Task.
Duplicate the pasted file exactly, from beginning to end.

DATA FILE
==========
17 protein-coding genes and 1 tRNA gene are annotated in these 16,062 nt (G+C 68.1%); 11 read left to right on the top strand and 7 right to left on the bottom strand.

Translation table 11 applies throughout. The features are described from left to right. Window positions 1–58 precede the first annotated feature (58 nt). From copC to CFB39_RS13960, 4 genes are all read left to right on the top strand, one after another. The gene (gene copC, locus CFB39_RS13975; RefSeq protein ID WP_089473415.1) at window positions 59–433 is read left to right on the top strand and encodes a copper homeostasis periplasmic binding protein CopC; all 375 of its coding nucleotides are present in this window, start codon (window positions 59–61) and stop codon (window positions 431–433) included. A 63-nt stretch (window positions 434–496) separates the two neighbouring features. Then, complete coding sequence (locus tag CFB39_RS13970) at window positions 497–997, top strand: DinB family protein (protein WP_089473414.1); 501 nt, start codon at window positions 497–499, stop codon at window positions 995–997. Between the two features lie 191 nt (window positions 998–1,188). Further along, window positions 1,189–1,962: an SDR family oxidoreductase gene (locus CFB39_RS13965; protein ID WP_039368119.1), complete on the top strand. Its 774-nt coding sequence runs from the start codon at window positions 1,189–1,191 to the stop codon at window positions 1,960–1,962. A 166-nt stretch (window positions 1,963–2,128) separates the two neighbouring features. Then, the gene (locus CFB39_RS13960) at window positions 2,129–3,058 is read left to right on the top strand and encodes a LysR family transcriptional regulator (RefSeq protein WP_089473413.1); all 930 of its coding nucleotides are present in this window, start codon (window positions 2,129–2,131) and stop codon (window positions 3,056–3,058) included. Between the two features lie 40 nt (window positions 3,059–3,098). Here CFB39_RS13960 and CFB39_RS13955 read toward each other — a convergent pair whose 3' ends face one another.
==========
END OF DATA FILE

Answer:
17 protein-coding genes and 1 tRNA gene are annotated in these 16,062 nt (G+C 68.1%); 11 read left to right on the top strand and 7 right to left on the bottom strand.

Translation table 11 applies throughout. The features are described from left to right. Window positions 1–58 precede the first annotated feature (58 nt). From copC to CFB39_RS13960, 4 genes are all read left to right on the top strand, one after another. The gene (gene copC, locus CFB39_RS13975; RefSeq protein ID WP_089473415.1) at window positions 59–433 is read left to right on the top strand and encodes a copper homeostasis periplasmic binding protein CopC; all 375 of its coding nucleotides are present in this window, start codon (window positions 59–61) and stop codon (window positions 431–433) included. A 63-nt stretch (window positions 434–496) separates the two neighbouring features. Then, complete coding sequence (locus tag CFB39_RS13970) at window positions 497–997, top strand: DinB family protein (protein WP_089473414.1); 501 nt, start codon at window positions 497–499, stop codon at window positions 995–997. Between the two features lie 191 nt (window positions 998–1,188). Further along, window positions 1,189–1,962: an SDR family oxidoreductase gene (locus CFB39_RS13965; protein ID WP_039368119.1), complete on the top strand. Its 774-nt coding sequence runs from the start codon at window positions 1,189–1,191 to the stop codon at window positions 1,960–1,962. A 166-nt stretch (window positions 1,963–2,128) separates the two neighbouring features. Then, the gene (locus CFB39_RS13960) at window positions 2,129–3,058 is read left to right on the top strand and encodes a LysR family transcriptional regulator (RefSeq protein WP_089473413.1); all 930 of its coding nucleotides are present in this window, start codon (window positions 2,129–2,131) and stop codon (window positions 3,056–3,058) included. Between the two features lie 40 nt (window positions 3,059–3,098). Here CFB39_RS13960 and CFB39_RS13955 read toward each other — a convergent pair whose 3' ends face one another.